I knew that I wanted to share some
things that I had been thinking about Dad during the service. However, I
also knew that there was NO WAY that I would be able to say them. I
composed the following that Kevin read.
I have so many memories and recollections of my Dad. But, when I think of my
Dad, I always recall my earliest recollection of him. It is all pretty fuzzy,
but I can remember sitting in a car and waiting for him. Then, after some time,
I remember seeing him coming from a building and crossing the street to be with
me and Mom. Iíve shared this memory with my parents. They tell me that I am
describing when my Dad worked for Allis Chalmers. I was about two years old. I
am not sure why this memory has been so strong and lingering. I know that seeing
my Dad come toward the car and to be rejoined with his family must have made me
very happy. After a long day of work, the family was reunited.
Dad was a selfless, hard working, and sacrificing man, in the tradition of
his father before him. I remember that when he was laid off in the late 1960s he
worked at a cemetery and a filling station to try to make ends meet. He would do
anything to insure that he could provide for his family. I know that he worked
very hard, in very difficult conditions for twenty years to provide for me, my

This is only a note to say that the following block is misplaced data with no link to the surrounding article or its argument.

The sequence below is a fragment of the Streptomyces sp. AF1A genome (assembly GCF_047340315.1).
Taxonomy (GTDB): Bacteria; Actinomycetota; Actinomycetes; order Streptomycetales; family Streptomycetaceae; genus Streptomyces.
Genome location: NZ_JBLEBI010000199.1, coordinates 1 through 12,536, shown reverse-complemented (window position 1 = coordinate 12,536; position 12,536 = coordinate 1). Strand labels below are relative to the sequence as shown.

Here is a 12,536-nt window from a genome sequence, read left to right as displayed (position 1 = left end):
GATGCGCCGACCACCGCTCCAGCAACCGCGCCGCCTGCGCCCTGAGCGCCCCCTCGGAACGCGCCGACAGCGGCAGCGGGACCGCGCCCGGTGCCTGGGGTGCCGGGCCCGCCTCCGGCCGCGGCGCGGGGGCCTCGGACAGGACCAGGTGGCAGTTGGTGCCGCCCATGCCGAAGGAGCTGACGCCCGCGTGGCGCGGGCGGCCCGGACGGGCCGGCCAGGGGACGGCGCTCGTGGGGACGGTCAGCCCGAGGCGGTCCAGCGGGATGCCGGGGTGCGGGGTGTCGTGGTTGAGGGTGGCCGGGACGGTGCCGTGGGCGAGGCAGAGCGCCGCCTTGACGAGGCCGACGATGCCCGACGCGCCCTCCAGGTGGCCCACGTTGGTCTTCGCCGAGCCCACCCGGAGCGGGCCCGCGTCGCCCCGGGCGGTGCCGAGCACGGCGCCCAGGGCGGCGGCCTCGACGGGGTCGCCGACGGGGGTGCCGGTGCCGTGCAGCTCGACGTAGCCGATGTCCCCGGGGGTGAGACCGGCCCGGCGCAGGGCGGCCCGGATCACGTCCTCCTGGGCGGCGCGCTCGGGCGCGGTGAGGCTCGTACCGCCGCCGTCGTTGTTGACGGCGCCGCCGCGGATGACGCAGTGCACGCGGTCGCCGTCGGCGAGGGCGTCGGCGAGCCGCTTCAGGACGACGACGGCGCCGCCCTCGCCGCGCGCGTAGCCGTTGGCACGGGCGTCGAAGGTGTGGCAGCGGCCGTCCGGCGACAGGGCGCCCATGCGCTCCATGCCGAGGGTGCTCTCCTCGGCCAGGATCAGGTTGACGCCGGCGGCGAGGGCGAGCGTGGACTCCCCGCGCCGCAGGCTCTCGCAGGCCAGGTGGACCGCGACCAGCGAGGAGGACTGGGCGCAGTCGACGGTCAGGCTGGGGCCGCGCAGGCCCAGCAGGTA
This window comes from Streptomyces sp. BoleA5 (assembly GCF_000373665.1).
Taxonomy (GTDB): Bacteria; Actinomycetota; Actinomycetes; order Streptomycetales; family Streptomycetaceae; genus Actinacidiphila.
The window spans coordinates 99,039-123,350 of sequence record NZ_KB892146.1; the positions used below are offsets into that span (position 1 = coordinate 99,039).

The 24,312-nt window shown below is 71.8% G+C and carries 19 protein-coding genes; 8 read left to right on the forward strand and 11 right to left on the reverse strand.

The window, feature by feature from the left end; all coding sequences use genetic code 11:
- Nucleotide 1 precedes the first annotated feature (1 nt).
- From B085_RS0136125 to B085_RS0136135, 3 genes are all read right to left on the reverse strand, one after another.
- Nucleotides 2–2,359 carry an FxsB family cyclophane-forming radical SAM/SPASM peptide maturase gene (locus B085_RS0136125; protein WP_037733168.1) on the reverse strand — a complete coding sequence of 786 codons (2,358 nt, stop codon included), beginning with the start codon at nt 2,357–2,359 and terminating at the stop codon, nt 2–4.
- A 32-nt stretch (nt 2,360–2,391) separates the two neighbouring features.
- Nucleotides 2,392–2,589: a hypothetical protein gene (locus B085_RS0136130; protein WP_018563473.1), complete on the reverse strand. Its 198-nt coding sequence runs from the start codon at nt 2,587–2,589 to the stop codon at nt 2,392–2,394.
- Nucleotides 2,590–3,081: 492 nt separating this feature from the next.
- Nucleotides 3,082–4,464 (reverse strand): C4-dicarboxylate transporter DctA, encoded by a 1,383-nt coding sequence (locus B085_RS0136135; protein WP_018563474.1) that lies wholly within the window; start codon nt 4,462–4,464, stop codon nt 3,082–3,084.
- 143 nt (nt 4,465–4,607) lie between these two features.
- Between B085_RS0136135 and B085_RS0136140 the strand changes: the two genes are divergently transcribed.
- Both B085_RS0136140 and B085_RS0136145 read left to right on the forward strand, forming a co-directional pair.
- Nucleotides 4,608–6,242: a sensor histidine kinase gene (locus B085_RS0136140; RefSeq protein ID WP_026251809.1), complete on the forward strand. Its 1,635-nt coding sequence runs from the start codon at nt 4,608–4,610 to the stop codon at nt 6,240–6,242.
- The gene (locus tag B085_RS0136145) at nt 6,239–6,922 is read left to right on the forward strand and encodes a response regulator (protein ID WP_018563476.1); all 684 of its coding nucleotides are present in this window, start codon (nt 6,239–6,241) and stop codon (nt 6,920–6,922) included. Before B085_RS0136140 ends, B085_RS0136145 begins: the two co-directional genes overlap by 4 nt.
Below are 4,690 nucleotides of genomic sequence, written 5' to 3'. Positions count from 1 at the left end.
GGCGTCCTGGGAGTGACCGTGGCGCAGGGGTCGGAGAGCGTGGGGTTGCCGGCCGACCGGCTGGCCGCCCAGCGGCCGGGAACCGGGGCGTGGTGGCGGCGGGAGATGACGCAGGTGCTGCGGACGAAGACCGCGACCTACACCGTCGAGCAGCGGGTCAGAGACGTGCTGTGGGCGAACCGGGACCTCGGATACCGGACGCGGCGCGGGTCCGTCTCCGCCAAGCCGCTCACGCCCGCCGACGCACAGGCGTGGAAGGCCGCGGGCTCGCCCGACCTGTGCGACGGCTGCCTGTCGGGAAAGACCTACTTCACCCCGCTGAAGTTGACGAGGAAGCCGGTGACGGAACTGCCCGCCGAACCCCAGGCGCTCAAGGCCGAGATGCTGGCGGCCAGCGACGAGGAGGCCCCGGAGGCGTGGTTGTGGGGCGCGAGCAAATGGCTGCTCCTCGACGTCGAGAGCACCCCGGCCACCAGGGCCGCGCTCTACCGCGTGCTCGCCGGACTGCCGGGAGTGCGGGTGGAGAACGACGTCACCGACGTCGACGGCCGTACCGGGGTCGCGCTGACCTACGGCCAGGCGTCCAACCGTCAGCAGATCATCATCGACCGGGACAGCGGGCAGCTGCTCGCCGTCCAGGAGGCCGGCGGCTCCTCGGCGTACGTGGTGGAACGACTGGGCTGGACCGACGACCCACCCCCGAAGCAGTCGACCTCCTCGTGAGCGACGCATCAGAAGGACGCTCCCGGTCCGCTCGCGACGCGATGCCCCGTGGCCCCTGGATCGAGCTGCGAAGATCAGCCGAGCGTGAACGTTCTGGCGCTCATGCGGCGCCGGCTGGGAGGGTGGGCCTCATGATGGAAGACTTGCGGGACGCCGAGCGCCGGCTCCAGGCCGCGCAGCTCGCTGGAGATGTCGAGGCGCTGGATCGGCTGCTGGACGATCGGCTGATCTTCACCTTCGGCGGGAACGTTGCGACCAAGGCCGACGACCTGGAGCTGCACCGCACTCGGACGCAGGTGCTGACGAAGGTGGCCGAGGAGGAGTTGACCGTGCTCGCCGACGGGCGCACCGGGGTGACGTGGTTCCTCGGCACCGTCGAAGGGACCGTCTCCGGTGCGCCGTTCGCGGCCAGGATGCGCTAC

sister and my mother. As he and I talked, I learned that he didnít like his
work at Owens-Corning. He liked the people he worked with, but he felt a duty
and an obligation to provide for his family. Whether he was "happy" at
work or not was not a variable. He was continually self-sacrificing to the end.
When Dad and I talked about his leukemia, and what he had in store, he commented
that he believed that he had a good and full life and that he did not want this
to be a burden on the rest of us. Even when making decisions that involved HIS
life, he was still more interested in how this would influence others.
Dad was involved with his children. After waking early and working hard, he
spent many autumn evenings helping with football practice. Not because he wanted
to be the next Vince Lombardi, or because he had unfulfilled little league
dreams, but because he wanted to be involved in my life. He spent several
weekends on Boy Scout overnights and many Thursday nights at Scout meetings.
Again, because he wanted to be with me and to be with me as I grew.
Like all fathers and sons, we tested each other. We became angry but we
always forgave. My father was a dear, dear friend and a great role model. I donít
know that he ever met a stranger. He loved life and loved talking with people. Iíve
always been touched that customers at Price Chopper sent him flowers when he had
his knee replacement. I saw this first hand and he and I would sit at the
stadium, talk to strangers, and enjoying a ball game.
I will miss Dad. I am so happy that he and I had a very good relationship. As
he passed, I looked at him and knew that he and I had nothing unresolved. Sure,
I would love to have another thirty-six years with him, but I know that there is
nothing I could say in that time that I hadnít already said one-hundred times
As I say goodbye to Dad, I have a very strong feeling that someday my memory
will have symmetry. Someday, as I pass, I will be the one leaving the building.
In the car across the street will be Dad, Grandma and Grandpa Potter, Grandma
Meyer, Uncle Sam and Aunt Ardie, Uncle Charlie and all the people I love. Once
again, I will be very happy because, after a long day at work, the family will
again be reunited.